Fourth, if Satan controlled the world, and God came into the world, we would expect the world to crucify God. So God came into the world in the person of Jesus Christ, and it was only a matter of time before he was crucified. It seems like the whole world is under the control of the evil one. But how did this happen?  

The explanation is found in the first few chapters of the Bible. God created the world and put Adam and Eve in charge. As long as they were under God’s authority, every day was paradise, and Satan could not harm them. But when they ate the forbidden fruit, they stepped out from under God’s authority, and found themselves under Satan’s authority. That was the end of paradise, and the beginning of Satan’s rule (Genesis 1-3). Ever since that day, our greatest need has been for someone to save us from the tyranny of Satan.

Luke 4:9-12 The devil led him to Jerusalem and had him stand on the highest point of the temple. If you are the Son of God, he said, throw yourself down from here. For it is written: He will command his angels concerning you to guard you carefully; they will lift you up in their hands, so that you will not strike your foot against a stone. Jesus answered, It is said: Do not put the Lord your God to the test

This temptation was unique because Satan used the Bible to make his argument. He quoted from the ninety-first Psalm, and argued that if Jesus threw himself off the temple, God would send angels to catch him. Satan was saying that if Jesus believed the Bible, he should prove it by taking a leap. But Jesus refused to leap.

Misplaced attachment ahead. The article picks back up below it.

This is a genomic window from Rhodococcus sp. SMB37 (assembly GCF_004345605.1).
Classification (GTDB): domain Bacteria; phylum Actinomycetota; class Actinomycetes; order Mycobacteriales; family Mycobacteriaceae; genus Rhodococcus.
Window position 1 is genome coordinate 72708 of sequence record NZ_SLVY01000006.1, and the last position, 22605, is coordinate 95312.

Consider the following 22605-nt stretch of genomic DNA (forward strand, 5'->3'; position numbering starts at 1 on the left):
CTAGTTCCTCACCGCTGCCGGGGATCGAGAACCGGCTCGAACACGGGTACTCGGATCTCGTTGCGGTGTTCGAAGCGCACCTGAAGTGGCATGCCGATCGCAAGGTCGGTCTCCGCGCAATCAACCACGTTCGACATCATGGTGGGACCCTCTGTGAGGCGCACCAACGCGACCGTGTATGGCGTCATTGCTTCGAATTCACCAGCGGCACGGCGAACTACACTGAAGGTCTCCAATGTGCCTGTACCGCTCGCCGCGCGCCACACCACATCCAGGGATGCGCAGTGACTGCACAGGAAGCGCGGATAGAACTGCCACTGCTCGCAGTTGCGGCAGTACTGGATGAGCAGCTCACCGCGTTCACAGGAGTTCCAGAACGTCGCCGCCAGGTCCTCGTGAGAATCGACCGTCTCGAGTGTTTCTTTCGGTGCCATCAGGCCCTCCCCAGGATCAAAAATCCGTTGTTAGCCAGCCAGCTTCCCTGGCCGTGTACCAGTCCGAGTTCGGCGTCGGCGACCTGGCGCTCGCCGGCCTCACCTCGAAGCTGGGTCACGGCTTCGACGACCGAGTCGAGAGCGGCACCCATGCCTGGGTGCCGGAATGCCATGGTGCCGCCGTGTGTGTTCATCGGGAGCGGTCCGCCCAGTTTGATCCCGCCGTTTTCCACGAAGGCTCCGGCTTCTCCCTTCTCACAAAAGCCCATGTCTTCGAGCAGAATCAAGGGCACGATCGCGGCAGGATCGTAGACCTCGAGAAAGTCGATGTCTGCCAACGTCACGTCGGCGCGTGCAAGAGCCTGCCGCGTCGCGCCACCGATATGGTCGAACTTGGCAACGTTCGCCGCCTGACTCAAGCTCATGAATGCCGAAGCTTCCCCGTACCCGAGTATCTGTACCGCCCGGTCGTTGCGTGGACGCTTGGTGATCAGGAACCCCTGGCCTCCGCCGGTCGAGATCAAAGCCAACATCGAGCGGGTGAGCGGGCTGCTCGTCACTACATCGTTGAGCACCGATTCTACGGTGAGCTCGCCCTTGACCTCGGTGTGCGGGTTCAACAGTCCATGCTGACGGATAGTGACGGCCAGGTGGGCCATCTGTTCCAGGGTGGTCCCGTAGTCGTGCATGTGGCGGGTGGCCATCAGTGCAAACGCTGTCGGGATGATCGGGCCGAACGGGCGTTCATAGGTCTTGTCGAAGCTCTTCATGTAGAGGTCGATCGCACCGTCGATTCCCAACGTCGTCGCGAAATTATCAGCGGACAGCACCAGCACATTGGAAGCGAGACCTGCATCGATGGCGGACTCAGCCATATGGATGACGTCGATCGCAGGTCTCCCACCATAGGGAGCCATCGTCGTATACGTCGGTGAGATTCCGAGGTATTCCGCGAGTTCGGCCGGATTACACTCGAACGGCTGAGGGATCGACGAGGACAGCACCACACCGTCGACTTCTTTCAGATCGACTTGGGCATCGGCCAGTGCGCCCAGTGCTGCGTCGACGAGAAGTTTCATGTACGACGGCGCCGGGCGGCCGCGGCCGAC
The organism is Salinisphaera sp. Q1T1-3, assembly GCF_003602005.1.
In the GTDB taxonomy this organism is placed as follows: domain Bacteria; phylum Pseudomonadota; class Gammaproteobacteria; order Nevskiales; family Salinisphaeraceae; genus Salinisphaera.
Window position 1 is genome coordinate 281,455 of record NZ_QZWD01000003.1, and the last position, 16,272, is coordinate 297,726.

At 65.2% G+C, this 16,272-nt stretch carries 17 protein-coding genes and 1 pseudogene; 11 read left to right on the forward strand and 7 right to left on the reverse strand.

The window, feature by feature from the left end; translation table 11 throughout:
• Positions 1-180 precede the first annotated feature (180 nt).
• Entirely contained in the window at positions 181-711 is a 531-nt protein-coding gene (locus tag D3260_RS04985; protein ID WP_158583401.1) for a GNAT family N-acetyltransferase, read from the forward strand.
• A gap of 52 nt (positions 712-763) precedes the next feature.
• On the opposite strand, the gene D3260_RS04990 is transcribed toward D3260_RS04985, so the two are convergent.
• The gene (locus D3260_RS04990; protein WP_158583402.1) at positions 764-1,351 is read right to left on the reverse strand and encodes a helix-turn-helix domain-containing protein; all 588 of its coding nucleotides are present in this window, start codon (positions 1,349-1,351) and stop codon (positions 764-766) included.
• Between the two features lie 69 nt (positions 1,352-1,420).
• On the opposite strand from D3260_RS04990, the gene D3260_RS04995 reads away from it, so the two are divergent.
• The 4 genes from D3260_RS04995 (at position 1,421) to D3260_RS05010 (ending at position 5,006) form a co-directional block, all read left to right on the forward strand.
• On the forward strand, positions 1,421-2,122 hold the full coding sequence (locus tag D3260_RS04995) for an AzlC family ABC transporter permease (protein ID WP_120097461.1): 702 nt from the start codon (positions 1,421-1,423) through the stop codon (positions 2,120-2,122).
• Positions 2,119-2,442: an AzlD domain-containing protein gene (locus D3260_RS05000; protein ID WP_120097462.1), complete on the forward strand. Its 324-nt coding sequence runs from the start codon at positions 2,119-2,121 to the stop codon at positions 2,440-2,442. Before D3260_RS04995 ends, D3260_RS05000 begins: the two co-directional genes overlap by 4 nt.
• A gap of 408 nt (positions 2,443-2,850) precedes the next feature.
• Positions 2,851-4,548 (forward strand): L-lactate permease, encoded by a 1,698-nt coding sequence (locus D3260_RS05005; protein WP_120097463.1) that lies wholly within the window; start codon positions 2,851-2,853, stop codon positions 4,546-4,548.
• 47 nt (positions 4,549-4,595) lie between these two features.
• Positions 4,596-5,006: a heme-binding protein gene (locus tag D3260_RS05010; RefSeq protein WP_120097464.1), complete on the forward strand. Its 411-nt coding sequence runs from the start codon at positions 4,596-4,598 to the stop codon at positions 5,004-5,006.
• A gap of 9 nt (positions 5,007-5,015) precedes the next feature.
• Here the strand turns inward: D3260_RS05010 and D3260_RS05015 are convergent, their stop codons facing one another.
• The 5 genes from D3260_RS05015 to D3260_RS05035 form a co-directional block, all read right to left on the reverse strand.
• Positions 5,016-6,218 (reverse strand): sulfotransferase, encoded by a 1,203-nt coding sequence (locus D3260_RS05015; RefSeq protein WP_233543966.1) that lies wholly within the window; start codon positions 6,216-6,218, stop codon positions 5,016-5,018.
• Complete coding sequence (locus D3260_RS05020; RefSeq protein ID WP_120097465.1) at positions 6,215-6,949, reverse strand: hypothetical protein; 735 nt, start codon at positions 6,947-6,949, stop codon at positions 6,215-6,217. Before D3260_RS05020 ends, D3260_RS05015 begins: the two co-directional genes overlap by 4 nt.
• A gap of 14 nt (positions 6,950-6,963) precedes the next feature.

The purpose of the ninety-first Psalm is not to encourage rash behavior, but simple trust in God. So Jesus rebuffed the devil by quoting another verse. Do not put the Lord your God to the test (Deuteronomy 6:16).

This is how we should treat all the promises of God. Jesus said, If you believe, you will receive whatever you ask for in prayer (Matthew 21:22). We ought to pray in faith, therefore, and believe that God will answer. But we should never use God’s promises to force his hand, since God will not be forced to do anything. 

This may seem obvious, but in the name of faith, some parents have withheld medicine from their children—with tragic results. The Bible is God’s word, but Satan quotes it for his own purposes, such as leading us into rash behavior. The broad counsel of Scripture is to pray in faith without putting God to the test. As Jesus prayed elsewhere, not my will, but yours be done (Luke 22:42).

Luke 4:13 When the devil had finished all this tempting, he left him until an opportune time

We are not told when the opportune time was, but one of the last temptations Jesus faced was to come down from the cross. Come down from the cross, if you are the Son of God! (Matthew 27:40), said his enemies. The devil may have been speaking through them, and Jesus may have been tempted to take his revenge (Deuteronomy 32:41). But like his other temptations, Jesus did not give in.

Adam and Eve enjoyed a perfect environment, and were only forbidden the fruit of one tree, so they could show their loyalty to God (Genesis 2:17). They failed, however, and plunged the world into misery. Jesus faced hardship in life and death, but never failed once. He recovered everything Adam lost, and reopened paradise for all who believe. For as in Adam all die, so in Christ all will be made alive (1 Corinthians 15:22), wrote Paul.

Reflection and Review
How does the Bible help us defeat Satan?
Why is the world under Satan’s control?
How does Satan misuse the Bible?